Gupta S.,University of Toronto | Bonilla M.,Benjamin Bloom National Childrens Hospital | Gamero M.,Benjamin Bloom National Childrens Hospital | Fuentes S.L.,Benjamin Bloom National Childrens Hospital | And 2 more authors.
Journal of Pediatric Hematology/Oncology | Year: 2011

BACKGROUND: Febrile neutropenia (FN) and infection-related mortality are major problems for children with cancer in low-income countries. Identifying predictors for adverse outcome of FN in low-income countries permits targeted interventions. We describe the nature and predictors of microbiologically documented infection (MDI) and mortality of FN in children with cancer in El Salvador. METHODS: We examined Salvadoran pediatric oncology patients admitted with FN over a 1-year period. Data were collected prospectively. Demographic, treatment, and admission-related variables were examined as predictors of outcomes. RESULTS: Hundred six FN episodes among 85 patients were included. Twenty-three of 106 episodes (22%) were microbiologically documented; 13 of106 episodes (12%) resulted in death. Gram-positive and gram-negative organisms were isolated in 14 of 23 and 11 of 23 specimens; polymicrobial infections were common (11 of 23 episodes of MDI). Older age decreased the MDI risk [odds ratio (OR) per year=0.87, 95% confidence interval (CI), 0.75-0.99; P=0.04] while increasing number of days since the last chemotherapy increased the risk (OR=1.03 per day, 95% CI, 1.01-1.04; P=0.002). Pneumonia diagnosed either clinically (OR=6.6, 95% CI, 1.8-30.0; P=0.005) or radiographically (OR=5.5, 95% CI, 1.7-18.1; P=0.005) was the only predictor of mortality. CONCLUSIONS: In El Salvador, polymicrobial infections were common. Pneumonia at admission identified children with FN at high risk of death; these children may benefit from targeted interventions. Copyright © 2011 by Lippincott Williams & Wilkins.

Friedrich P.,Dana Farber Boston Childrens Cancer and Blood Disorders Center | Ortiz R.,La Mascota Childrens Hospital | Fuentes S.,Benjamin Bloom National Childrens Hospital | Gamboa Y.,National Childrens Hospital | And 6 more authors.
Cancer | Year: 2014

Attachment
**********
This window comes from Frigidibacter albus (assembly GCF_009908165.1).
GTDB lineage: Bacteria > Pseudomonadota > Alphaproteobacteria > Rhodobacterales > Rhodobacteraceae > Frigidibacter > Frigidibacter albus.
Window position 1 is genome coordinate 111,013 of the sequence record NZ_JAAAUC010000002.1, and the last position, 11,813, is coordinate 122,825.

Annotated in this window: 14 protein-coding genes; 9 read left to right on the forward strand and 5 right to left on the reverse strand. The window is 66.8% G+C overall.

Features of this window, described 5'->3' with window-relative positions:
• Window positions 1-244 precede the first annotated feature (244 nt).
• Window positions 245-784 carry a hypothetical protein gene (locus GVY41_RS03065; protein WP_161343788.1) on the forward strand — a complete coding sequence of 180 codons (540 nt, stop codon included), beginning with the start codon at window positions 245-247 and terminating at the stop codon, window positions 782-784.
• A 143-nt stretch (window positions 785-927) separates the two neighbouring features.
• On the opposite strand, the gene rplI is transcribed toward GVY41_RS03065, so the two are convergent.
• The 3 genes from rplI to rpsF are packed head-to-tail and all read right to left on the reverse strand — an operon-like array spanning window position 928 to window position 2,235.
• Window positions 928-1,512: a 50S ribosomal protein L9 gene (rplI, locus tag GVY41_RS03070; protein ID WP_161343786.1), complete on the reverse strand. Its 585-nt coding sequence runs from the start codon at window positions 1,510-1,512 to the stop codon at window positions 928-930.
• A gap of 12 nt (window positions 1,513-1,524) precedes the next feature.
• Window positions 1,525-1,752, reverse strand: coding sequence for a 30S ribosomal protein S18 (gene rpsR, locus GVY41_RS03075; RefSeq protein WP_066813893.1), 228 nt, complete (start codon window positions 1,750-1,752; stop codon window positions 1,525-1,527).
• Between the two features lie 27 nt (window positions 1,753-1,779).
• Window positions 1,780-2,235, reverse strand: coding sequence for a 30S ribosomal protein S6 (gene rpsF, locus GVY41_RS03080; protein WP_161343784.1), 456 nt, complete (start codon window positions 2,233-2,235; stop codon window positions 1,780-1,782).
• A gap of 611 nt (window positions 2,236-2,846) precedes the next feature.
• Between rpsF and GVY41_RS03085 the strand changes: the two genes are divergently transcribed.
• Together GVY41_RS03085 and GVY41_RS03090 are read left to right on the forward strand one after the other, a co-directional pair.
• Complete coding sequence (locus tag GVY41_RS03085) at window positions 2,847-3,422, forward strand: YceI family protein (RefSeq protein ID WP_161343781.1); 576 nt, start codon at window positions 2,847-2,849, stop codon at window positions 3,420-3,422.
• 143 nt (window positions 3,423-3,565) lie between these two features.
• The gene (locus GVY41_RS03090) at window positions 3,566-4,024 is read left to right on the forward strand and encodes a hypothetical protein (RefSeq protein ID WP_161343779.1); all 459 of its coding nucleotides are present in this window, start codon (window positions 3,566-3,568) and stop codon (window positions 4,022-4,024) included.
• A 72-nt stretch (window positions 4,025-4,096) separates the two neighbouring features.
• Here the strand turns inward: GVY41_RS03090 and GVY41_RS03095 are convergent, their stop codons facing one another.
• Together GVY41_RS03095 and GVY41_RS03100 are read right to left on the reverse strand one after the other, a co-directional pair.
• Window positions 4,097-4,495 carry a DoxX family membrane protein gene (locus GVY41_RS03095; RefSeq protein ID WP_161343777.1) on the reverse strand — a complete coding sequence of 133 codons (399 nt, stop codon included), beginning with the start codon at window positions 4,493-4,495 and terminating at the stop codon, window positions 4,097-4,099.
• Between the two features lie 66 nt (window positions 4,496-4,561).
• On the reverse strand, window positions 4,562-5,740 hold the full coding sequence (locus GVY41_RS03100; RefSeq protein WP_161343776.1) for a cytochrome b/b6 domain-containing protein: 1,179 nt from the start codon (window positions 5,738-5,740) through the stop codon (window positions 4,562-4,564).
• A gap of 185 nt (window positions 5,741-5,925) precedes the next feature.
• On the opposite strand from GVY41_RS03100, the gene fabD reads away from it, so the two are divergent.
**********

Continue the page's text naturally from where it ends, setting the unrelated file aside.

BACKGROUND The delivery of effective treatment for pediatric solid tumors poses a particular challenge to centers in middle-income countries (MICs) that already are vigorously addressing pediatric cancer. The objective of this study was to improve the current understanding of barriers to effective treatment of pediatric solid tumors in MICs. METHODS An ecologic model centered on pediatric sarcoma and expanded to country as the environment was used as a benchmark for studying the delivery of solid tumor care in MICs. Data on resources were gathered from 7 centers that were members of the Central American Association of Pediatric Hematologists and Oncologists (AHOPCA) using an infrastructure assessment tool. Pediatric sarcoma outcomes data were available, were retrieved from hospital-based cancer registries for 6 of the 7 centers, and were analyzed by country. Patients who were diagnosed from January 1, 2000 to December 31, 2009 with osteosarcoma, Ewing sarcoma, rhabdomyosarcoma, and other soft tissue sarcomas were included in the analysis. To explore correlations between resources and outcomes, a pilot performance index was created. RESULTS The analyses identified specific deficits in human resources, communication, quality, and infrastructure. The treatment abandonment rate, the proportion of metastatic disease at diagnosis, the relapse rate, and the 4-year abandonment-sensitive overall survival (AOS) rate varied considerably by country, ranging from 1% to 38%, from 15% to 54%, from 24% to 52%, and from 21% to 51%, respectively. The treatment abandonment rate correlated inversely with health economic expenditure per capita (r = -0.86; P =.03) and life expectancy at birth (r = -0.93; P =.007). The 4-year AOS rate correlated inversely with the mortality rate among children aged <5 years (r = -0.80; P = 0.05) and correlated directly with the pilot performance index (r = 0.98; P = 0.005). CONCLUSIONS Initiatives to improve the effectiveness of treatment for pediatric solid tumors in MICs are warranted, particularly for pediatric sarcomas. Building capacity and infrastructure, improving supportive care and communication, and fostering comprehensive, multidisciplinary teams are identified as keystones in Central America. A measure that meaningfully describes performance in delivering pediatric cancer care is feasible and needed to advance comparative, prospective analysis of pediatric cancer care and to define resource clusters internationally. Cancer 2014;120:112-125. © 2013 American Cancer Society. Effective delivery of pediatric solid tumor care poses a challenge to centers in low-income and middle-income countries. However, the complex variety of factors involved in delivery of care can be conceptualized in discrete components, analyzed using transparent methods, and interpreted in ways meaningful to leadership at a pediatric cancer center. © 2013 American Cancer Society.